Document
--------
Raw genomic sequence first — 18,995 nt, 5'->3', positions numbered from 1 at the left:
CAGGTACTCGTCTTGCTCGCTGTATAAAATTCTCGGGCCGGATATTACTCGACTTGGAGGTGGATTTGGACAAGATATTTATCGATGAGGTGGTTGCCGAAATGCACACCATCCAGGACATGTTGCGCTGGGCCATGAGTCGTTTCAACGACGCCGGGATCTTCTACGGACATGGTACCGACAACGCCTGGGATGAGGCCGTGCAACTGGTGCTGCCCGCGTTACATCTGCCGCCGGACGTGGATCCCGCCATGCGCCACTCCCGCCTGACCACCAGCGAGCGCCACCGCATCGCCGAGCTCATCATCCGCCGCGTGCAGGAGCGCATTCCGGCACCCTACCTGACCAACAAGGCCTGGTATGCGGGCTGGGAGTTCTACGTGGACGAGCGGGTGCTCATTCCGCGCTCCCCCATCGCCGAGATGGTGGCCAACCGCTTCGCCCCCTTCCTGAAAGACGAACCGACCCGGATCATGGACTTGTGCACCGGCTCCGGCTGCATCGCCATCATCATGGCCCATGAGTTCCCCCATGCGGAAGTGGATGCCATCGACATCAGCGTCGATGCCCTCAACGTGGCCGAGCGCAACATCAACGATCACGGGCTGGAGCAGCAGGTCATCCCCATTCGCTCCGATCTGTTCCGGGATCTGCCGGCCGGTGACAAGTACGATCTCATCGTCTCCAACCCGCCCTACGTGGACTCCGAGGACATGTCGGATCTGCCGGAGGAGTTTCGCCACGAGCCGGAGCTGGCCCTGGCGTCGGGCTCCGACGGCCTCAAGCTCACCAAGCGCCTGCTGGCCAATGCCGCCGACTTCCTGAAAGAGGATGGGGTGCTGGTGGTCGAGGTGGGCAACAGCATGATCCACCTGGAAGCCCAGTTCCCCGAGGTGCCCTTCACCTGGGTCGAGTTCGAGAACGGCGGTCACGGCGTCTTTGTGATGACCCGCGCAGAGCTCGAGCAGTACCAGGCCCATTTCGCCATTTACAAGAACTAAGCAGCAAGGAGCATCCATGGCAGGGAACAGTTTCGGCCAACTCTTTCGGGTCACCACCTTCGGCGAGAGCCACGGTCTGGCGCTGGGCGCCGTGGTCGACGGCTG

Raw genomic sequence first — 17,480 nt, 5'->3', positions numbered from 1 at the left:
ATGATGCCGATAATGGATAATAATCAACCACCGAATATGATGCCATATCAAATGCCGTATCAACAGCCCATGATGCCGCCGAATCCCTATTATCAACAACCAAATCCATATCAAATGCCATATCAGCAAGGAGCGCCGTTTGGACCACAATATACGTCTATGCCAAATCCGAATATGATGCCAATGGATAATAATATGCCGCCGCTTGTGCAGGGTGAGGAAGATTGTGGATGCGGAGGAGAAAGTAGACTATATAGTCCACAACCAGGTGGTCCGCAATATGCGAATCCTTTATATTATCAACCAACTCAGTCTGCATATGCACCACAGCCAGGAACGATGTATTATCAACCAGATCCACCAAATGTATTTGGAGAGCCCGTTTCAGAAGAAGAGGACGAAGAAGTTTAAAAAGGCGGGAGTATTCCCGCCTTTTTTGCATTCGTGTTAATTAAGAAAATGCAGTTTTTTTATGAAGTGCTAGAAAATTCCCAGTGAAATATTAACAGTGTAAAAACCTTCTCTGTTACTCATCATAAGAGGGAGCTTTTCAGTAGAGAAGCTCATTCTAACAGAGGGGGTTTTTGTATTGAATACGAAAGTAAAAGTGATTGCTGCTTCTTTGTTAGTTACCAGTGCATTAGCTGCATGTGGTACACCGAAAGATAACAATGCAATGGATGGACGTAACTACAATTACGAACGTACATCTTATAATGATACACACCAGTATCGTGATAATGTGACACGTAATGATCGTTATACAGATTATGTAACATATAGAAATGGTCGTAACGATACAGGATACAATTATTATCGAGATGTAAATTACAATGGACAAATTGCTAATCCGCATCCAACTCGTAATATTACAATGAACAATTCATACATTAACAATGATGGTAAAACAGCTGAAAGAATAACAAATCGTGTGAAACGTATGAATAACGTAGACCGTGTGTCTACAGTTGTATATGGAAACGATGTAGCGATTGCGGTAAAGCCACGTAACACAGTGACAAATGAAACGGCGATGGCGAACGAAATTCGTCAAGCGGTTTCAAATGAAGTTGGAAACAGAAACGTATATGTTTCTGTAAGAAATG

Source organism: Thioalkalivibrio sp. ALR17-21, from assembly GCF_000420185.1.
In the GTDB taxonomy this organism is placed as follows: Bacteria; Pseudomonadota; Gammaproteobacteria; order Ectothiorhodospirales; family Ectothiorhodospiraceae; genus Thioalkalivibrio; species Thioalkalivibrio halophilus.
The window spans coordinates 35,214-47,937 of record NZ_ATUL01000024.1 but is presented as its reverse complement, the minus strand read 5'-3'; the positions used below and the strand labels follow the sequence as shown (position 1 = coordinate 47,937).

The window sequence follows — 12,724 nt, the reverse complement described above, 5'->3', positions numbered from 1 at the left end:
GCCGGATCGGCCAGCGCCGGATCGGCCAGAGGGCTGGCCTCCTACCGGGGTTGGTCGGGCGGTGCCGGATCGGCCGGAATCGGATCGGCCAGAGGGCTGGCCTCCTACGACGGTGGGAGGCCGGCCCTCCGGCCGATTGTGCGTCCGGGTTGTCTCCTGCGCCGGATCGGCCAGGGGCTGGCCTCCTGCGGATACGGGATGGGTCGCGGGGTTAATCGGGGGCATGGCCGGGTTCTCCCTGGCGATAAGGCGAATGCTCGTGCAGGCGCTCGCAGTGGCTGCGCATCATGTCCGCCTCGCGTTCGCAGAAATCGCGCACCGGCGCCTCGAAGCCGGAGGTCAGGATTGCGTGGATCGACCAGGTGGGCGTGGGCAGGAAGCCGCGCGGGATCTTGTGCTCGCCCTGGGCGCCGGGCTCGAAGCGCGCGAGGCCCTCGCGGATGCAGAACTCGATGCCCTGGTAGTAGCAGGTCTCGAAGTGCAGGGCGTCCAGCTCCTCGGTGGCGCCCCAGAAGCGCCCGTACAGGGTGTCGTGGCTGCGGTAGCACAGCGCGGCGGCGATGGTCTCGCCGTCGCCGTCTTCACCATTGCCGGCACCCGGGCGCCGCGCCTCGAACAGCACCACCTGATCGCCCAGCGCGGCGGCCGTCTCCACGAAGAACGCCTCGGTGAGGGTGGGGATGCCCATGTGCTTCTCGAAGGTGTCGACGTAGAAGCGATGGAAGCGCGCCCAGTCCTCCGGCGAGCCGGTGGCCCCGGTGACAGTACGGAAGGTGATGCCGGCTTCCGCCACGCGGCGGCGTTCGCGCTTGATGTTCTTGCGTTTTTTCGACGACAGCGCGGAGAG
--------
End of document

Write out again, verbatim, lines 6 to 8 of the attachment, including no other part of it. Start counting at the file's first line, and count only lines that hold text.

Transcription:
In the GTDB taxonomy this organism is placed as follows: Bacteria; Pseudomonadota; Gammaproteobacteria; order Ectothiorhodospirales; family Ectothiorhodospiraceae; genus Thioalkalivibrio; species Thioalkalivibrio halophilus.
The window spans coordinates 35,214-47,937 of record NZ_ATUL01000024.1 but is presented as its reverse complement, the minus strand read 5'-3'; the positions used below and the strand labels follow the sequence as shown (position 1 = coordinate 47,937).

The window sequence follows — 12,724 nt, the reverse complement described above, 5'->3', positions numbered from 1 at the left end: